#11

A decimal point would miss the point, I’d say. To elaborate on what JayW had said, decimal points don’t actually help at all if you need anything that isn’t just a multiple of a half or a fifth of a second. No base is perfect, which is why I suggested the fractional notation that is used in the aPNG extension. This is the only way to have any frame duration. Not even if you just specify a framerate (1/n) would you be able to create every possible frame duration, it wouldn’t even allow for any duration longer than a single second.
And as JJHaggar has pointed out, you definitely shouldn’t drop millisecond and centisecond frame duration options entirely, you still need to support GIF89a somehow.


#12

I have to think about this issue a little more. Mainly to think about this new possible FPS option and the future plans for a new time-based timeline mode for v1.3. From the point of view of a time-based timeline, the FPS doesn’t make any sense, because layers (cels) are just images that appear in a given period of time (with a well defined start and end).


#13

In regards to FPS vs Duration for frame rate input, I think both are good, but for different situations.

Personally I’d just like to see another value box below that shows FPS, that gets updated when you edit the other box and vice versa.

So if you type in 15 in the FPS box it shows 66.666667 in the Duration box, and if you then type in 100 in the Duration box it changes the FPS to 10. Lets you choose what format to input and quickly displays the converted value in the other. I don’t know how any of this relates to the updated timeline stuff you have planned so this is just in context to the current version. (1.2.8)


#14

Having two text fields that affect each-other can easily encourage people to treat one as a parsed form of the other, when really only one field would ever be valid at any given time. A switch should be easy enough, and contribute much less to interface clutter. I’d only consider the ms value for compatibility’s sake; there’s enough ASE’s and GIF’s floating around to make milliseconds kind of important, but it has no real use beyond that. n/d allows for n/1000 anyway, which is the very definition of ‘milliseconds’. Since ASE is a custom file format, it should be possible to have n/d OR ms duration be per-frame, rather than for the whole file, though it would be little more than a text label in effect.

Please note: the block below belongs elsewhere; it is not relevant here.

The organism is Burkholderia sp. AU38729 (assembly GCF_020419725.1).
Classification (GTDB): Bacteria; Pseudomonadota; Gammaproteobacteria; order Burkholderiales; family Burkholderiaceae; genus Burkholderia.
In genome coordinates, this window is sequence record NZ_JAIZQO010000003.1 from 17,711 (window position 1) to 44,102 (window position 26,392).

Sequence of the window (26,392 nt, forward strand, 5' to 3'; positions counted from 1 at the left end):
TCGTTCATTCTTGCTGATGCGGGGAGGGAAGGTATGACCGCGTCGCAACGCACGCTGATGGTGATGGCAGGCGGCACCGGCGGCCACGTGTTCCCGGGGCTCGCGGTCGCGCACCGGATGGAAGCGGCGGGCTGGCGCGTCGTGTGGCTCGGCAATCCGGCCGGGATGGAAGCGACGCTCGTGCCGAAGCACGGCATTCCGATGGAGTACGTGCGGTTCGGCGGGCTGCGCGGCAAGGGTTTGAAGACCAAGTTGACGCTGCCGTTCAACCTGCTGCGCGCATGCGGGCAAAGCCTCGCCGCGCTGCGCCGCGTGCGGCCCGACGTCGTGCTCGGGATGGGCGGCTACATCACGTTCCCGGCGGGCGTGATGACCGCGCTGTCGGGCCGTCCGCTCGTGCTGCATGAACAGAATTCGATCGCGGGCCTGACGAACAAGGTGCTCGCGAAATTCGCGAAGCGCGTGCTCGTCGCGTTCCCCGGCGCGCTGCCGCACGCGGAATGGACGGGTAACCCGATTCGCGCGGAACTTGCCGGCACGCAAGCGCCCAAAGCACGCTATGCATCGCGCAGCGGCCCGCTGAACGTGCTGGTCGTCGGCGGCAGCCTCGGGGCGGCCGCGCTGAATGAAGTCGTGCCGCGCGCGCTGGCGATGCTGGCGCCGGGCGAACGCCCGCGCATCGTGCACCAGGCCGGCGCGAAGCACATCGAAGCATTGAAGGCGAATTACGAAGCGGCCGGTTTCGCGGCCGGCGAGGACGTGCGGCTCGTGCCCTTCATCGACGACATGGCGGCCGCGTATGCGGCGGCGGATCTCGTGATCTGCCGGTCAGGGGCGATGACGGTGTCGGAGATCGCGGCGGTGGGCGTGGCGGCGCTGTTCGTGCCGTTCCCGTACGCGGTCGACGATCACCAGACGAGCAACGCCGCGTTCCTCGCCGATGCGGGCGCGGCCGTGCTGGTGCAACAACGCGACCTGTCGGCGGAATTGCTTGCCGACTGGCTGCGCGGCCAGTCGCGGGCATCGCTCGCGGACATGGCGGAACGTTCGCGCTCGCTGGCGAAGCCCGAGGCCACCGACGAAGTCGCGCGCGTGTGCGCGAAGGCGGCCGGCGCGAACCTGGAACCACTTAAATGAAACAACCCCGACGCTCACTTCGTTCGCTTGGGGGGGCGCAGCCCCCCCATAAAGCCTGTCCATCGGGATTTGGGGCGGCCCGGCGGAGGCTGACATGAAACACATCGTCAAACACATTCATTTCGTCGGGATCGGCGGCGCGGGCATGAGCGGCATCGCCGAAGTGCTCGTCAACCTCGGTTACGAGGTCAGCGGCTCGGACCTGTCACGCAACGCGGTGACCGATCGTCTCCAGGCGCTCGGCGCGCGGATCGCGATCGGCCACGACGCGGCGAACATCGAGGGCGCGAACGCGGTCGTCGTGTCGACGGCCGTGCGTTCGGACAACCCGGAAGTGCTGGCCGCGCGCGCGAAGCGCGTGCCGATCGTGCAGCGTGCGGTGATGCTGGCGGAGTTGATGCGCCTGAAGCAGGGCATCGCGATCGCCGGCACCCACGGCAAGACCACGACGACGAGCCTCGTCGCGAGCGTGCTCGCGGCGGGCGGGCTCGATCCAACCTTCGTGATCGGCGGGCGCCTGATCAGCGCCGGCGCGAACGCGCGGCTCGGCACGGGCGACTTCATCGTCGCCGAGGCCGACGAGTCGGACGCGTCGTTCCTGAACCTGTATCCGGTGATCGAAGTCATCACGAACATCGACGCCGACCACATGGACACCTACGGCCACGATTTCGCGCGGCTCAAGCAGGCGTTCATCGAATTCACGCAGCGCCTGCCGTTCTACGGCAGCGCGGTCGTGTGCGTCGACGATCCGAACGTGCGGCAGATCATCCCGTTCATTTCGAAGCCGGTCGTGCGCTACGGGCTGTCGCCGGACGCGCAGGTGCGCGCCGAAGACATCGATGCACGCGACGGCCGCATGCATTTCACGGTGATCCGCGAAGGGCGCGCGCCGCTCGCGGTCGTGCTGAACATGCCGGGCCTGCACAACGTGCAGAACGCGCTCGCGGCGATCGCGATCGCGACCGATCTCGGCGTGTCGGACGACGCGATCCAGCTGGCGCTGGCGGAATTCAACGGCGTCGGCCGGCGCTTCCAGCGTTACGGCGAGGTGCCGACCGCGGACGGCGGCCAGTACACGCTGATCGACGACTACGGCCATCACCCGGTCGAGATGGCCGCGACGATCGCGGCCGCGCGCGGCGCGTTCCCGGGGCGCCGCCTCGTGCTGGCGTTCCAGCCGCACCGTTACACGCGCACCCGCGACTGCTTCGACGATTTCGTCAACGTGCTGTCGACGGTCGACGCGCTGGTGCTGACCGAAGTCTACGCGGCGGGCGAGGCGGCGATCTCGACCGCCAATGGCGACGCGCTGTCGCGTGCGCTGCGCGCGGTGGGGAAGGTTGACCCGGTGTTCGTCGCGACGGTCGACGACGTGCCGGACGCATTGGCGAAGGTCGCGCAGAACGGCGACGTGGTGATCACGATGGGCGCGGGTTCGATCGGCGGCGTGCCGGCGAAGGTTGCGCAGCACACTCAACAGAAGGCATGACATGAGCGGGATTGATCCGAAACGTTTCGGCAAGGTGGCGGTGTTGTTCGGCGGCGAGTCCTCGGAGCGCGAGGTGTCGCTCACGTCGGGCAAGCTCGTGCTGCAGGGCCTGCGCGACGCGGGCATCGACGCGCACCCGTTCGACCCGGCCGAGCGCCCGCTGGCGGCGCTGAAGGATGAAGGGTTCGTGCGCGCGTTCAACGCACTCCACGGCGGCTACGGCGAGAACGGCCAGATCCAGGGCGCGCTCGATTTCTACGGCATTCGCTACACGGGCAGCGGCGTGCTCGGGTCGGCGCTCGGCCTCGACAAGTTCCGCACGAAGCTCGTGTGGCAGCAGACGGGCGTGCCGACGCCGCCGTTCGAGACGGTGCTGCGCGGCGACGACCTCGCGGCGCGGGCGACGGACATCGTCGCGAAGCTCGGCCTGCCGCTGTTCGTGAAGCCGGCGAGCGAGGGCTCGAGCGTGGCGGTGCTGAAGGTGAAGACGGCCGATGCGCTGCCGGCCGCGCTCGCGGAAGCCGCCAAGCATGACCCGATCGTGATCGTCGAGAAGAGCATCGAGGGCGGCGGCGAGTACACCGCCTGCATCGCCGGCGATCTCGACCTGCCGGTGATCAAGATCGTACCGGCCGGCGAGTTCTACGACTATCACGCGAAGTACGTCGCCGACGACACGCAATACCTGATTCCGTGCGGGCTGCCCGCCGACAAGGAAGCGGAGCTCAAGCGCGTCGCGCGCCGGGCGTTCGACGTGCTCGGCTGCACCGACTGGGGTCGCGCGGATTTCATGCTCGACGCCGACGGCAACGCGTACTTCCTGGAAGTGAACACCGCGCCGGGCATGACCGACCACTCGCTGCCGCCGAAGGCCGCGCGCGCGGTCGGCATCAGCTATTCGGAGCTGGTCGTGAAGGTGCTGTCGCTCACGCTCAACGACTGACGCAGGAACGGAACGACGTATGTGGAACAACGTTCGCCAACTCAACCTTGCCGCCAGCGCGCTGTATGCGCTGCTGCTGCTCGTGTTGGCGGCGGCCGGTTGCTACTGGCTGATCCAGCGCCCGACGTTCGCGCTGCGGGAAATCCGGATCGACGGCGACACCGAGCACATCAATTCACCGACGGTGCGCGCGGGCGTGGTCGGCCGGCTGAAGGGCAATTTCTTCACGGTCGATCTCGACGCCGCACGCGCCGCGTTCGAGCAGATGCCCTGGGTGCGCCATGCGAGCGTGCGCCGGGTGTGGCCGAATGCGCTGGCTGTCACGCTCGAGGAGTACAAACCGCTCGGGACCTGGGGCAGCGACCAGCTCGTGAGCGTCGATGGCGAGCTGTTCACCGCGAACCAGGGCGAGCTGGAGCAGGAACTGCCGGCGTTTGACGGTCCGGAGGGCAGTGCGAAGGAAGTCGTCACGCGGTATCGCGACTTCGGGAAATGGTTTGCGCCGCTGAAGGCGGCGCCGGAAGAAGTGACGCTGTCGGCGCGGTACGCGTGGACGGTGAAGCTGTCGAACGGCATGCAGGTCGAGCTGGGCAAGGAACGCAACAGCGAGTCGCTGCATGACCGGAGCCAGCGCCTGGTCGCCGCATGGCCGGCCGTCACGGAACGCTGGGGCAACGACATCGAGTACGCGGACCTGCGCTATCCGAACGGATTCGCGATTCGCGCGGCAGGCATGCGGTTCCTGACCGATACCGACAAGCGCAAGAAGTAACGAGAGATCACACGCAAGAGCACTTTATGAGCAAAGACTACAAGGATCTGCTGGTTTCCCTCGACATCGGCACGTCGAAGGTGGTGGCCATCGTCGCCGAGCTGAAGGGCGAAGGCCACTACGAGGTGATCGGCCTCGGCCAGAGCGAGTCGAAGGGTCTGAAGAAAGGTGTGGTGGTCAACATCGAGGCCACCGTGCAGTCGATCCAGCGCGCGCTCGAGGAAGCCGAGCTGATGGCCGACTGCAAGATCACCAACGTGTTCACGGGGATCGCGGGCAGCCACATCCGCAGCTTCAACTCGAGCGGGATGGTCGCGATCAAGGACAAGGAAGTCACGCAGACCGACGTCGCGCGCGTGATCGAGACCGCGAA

I want to emphasize my opposition to the idea of an FPS setting. 1/d is still way too restrictive for my needs.


#15

As far as I know, most game engines deal with animations as sequences of frames of given durations, and these durations are usually implemented as floats (if the base unit is seconds) or integers (if the base unit is milliseconds or microseconds). These types all fail to accurately reproduce durations such as 1/30 or 1/60 seconds. So, Aseprite’s use of integer milliseconds makes sense for more than just GIFs.

I suspect the limitation of floats and integers for durations is why aPNG uses the n/d format, it’s the only way to accurately preserve such durations, even if they’re not always accurately reproduced during playback.

Although n/d is the ideal option from a data accuracy standpoint, I think allowing a decimal point and precision down to the microsecond (e.g. 16.667ms) would be the most practical option, as it makes for the simplest UI (just a simple single textbox, like it is currently), is compatible with the existing milliseconds system, and plays well with timelines, while still allowing high precision. 16667/1000000 isn’t 1/60, but it sure is close, and it’s much closer than 17/1000.

If someone wants to get really fancy, it would even be possible to write an aPNG exporter that automatically detects approximate n/(3m) durations and provides the option to automatically convert these to the appropriate n/d (e.g. 16.667 -> 1/60, 958.333 -> 23/24). I bring up n/(3m) specifically because many common framerates are multiples of 3, and other common “easy” numbers generally work just fine as ms or µs (n/1000 or n/1000000).